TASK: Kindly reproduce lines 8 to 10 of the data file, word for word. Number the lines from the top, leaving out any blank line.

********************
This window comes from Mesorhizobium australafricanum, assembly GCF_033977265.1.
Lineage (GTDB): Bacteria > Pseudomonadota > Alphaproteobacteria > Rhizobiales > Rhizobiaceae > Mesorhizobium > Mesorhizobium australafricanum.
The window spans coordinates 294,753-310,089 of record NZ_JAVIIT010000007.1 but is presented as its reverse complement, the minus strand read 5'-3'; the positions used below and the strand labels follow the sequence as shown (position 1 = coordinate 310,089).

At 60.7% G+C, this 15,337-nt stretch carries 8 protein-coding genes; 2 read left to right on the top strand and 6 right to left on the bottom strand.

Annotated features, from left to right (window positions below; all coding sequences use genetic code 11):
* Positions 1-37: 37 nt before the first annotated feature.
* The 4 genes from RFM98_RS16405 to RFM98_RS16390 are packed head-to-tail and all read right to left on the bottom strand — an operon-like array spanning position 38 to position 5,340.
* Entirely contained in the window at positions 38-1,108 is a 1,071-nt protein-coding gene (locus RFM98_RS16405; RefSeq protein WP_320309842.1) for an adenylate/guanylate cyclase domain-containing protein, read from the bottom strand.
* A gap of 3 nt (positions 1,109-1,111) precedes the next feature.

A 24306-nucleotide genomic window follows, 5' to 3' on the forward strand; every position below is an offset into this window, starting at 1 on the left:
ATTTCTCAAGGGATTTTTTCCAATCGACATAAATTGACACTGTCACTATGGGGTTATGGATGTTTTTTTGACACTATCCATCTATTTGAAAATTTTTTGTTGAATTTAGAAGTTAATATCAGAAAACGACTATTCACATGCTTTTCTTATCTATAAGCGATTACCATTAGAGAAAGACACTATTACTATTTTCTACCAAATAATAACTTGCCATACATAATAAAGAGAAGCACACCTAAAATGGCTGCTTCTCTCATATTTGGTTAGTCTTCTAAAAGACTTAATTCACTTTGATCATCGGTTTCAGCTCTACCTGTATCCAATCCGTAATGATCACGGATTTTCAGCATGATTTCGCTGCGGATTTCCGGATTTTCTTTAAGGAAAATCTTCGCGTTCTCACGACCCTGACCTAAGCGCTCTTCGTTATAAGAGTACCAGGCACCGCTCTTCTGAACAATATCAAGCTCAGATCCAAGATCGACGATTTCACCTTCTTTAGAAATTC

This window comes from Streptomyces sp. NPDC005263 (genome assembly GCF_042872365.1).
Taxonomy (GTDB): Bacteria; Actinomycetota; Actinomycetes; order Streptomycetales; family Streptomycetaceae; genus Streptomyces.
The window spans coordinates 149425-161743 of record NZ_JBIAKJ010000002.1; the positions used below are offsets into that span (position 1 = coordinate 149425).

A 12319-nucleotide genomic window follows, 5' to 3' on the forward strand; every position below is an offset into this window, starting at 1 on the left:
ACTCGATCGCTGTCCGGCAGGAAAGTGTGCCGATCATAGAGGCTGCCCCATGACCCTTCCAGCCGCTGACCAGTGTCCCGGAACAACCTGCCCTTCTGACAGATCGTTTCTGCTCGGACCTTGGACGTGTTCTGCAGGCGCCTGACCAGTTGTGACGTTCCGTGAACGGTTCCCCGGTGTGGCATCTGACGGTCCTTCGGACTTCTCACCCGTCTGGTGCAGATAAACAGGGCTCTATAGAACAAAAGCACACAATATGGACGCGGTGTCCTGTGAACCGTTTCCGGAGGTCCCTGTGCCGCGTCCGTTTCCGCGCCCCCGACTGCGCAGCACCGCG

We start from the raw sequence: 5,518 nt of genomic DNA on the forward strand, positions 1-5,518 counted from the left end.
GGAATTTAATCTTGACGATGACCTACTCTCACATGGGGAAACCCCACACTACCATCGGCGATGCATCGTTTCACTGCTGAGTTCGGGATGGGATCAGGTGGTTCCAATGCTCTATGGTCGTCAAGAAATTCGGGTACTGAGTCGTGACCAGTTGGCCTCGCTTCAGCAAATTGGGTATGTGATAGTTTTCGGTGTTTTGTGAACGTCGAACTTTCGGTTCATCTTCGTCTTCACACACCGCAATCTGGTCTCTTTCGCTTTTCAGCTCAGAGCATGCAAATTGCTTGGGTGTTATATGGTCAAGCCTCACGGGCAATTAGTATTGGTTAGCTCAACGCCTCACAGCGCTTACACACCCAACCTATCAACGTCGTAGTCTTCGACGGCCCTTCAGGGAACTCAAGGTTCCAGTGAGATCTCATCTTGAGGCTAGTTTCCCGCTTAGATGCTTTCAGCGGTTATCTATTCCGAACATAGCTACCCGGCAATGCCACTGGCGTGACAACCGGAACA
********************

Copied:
* Entirely contained in the window at positions 38-1,108 is a 1,071-nt protein-coding gene (locus RFM98_RS16405; RefSeq protein WP_320309842.1) for an adenylate/guanylate cyclase domain-containing protein, read from the bottom strand.
* A gap of 3 nt (positions 1,109-1,111) precedes the next feature.

A 24306-nucleotide genomic window follows, 5' to 3' on the forward strand; every position below is an offset into this window, starting at 1 on the left: